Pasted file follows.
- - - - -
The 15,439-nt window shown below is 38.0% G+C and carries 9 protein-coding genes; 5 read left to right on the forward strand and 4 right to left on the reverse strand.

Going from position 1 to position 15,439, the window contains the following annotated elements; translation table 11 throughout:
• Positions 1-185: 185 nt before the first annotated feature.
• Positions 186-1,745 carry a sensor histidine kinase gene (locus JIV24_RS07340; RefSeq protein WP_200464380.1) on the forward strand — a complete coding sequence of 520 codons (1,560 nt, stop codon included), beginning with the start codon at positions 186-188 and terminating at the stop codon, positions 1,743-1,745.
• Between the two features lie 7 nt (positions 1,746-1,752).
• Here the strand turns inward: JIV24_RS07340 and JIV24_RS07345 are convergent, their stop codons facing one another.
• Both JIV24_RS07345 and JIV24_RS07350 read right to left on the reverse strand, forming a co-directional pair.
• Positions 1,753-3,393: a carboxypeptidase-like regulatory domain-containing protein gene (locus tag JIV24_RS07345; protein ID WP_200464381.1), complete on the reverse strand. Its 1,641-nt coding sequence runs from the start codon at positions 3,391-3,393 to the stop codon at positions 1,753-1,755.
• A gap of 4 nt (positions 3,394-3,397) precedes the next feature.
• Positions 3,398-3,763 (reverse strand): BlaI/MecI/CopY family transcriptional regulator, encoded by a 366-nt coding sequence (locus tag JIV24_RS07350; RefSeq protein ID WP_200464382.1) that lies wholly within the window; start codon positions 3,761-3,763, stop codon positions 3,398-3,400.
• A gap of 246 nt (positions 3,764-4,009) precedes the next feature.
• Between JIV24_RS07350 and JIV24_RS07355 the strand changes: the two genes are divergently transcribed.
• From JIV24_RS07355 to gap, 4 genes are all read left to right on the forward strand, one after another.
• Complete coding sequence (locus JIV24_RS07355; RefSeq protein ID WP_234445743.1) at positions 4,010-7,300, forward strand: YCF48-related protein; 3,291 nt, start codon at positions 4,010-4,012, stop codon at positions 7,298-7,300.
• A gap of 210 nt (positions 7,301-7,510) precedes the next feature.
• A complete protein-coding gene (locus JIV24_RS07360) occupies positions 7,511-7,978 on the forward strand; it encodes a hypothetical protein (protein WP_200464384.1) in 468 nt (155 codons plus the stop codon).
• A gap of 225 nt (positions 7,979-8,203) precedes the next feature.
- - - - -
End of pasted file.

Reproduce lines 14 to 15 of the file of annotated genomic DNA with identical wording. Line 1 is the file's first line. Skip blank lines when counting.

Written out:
• Complete coding sequence (locus JIV24_RS07355; RefSeq protein ID WP_234445743.1) at positions 4,010-7,300, forward strand: YCF48-related protein; 3,291 nt, start codon at positions 4,010-4,012, stop codon at positions 7,298-7,300.
• A gap of 210 nt (positions 7,301-7,510) precedes the next feature.